Nonetheless, Lee’s side would finish second from bottom.
Munster Football Championship
In the Munster quarter-finals, Billy Lee’s side were paired with Tipperary in Semple Stadium.
Limerick had gone seven years without a Munster win and three without a championship win of any kind heading into the game.
However, they seemed determined from the start against the 2016 All-Ireland semi-finalists and made much of the early running.
Lead by Iain Corbett they opened up a 0-6 to 0-4 lead although Tipp had it levelled at the half.
Corbett would get the games opening goal of 47 minutes to push Limerick 1-9 to 0-8 ahead.
Cillian Fahy’s goal ten minutes later had Limerick seven to the good.
Conor Sweeney would reply but two more for Limerick had them 2-11 to 0-9 to the good with ten to play.
Michael Quinlavin would finally breach the Limerick rearguard and with time running out, Tipp had the gap down to four.
However, Peter Nash would have the last say with his goal sealing the victory for Limerick as they moved on in Munster for the first time since 2012.
Cork awaited Limerick in the Munster semi-final in the Pairc Ui Rinn.
After making such strides against Tipperary, things would not got to plan for Billy Lee’s side as Sean McSweeney’s first minute strike hit the post.
They would go on to rue this miss as three goals within the opening 14 minutes had Cork race into a 3-7 to 0-0 lead.
Seamus O’Carroll would get Limerick’s first of the game with the scoreboard reading 3-8 to 0-2 at the half.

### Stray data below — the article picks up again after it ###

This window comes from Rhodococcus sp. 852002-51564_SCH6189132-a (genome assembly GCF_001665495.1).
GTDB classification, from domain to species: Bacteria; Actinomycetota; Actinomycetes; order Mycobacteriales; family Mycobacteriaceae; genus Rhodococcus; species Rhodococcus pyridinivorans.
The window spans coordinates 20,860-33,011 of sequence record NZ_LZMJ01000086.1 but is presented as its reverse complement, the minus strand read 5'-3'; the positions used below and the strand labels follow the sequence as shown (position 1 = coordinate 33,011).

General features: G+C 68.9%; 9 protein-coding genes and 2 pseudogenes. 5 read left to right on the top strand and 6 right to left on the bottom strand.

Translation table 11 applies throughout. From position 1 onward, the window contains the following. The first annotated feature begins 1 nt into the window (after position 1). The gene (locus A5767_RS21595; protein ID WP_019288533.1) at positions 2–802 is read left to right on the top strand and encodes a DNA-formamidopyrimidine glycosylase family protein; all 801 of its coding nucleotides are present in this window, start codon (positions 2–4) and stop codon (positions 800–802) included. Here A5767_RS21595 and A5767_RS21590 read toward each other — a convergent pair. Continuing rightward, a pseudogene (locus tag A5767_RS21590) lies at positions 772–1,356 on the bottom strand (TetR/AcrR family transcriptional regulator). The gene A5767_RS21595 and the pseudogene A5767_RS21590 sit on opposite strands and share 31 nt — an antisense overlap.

The second half was a tame affair as Cork eased to a 21-point, 3-18 to 0-6 win.
Limerick were drawn to face Westmeath in Mullingar in the second round of the qualifiers.
Limerick were 0-2 to 0-1 ahead after wing backs Gordon Browne and Iain Corbett nudged the away side ahead.
They were wasteful however and Westmeath held a 0-9 to 0-5 lead approaching the half.
A sucker punch goal on the stroke of the break had the Leinster side seven to the good.
Wetsmeath had their second just after the half as they moved into a commanding position.
Jamie Lee cancelled out the goal with three successive points but again there were a number of wides thrown into the mix for Limerick.
Darragh Treacey’s goal on 54 minutes gave Limerick hope and they were within four with ten minutes to go.
The Treaty side wouldnot add ot their score howver as Westmeath advanced on a scoreline of 2-13 to 1-10.
Patrickswell moved to the top of the Limerick SHC Roll of Honour with their 20th ever win after they beat Na Piarsaigh 1-17 to 0-15 in the final.
Na Piarsaigh were looking for a three-in-a-row but the ‘Well were for full value for a 1-9 to 0-6 lead at the break with Josh Considine producing a cracking goal.
They would go 25 minutes without a score as Na Piarsaigh levelled middway through the second half.
Diarmaid Byrnes and Aaron Gillane would push Patrickswell back in front and from here they the game never looked in doubt as they avenged the defeat from the 2015 final.
Blackrock completed their journey to the senior ranks as they defeated Kildimo Pallaskenry 1-18 to 0-16 in a replay of the Premier Intermediate Hurling Final in the Gaelic Grounds.
In the Intermediate Championship, after many years of suffering Glenroe made it to the PIHC after defeating Newcastle West in the decider.
Kilmallock ‘s second team were crowned Junior A winners while Garryspillane won out the Junior B Championship.
In the Limerck SFC, Newcastle West were crowned champions after they beat Oola in the final.
Newcastle dominated from start to finish and were utterly deserving of their 1-11 to 0-8 win over the East side.
Newcastle lead 0-9 to 0-2 at the break before Iain Corbett’s second half goal put the tie to bed.
Galtee Gaels earned promotion to the senior ranks after they defeated Gerald Griffins after a replay in the IFC.
The Junior Football title went to Monaleen while Banogue won Junior B honours.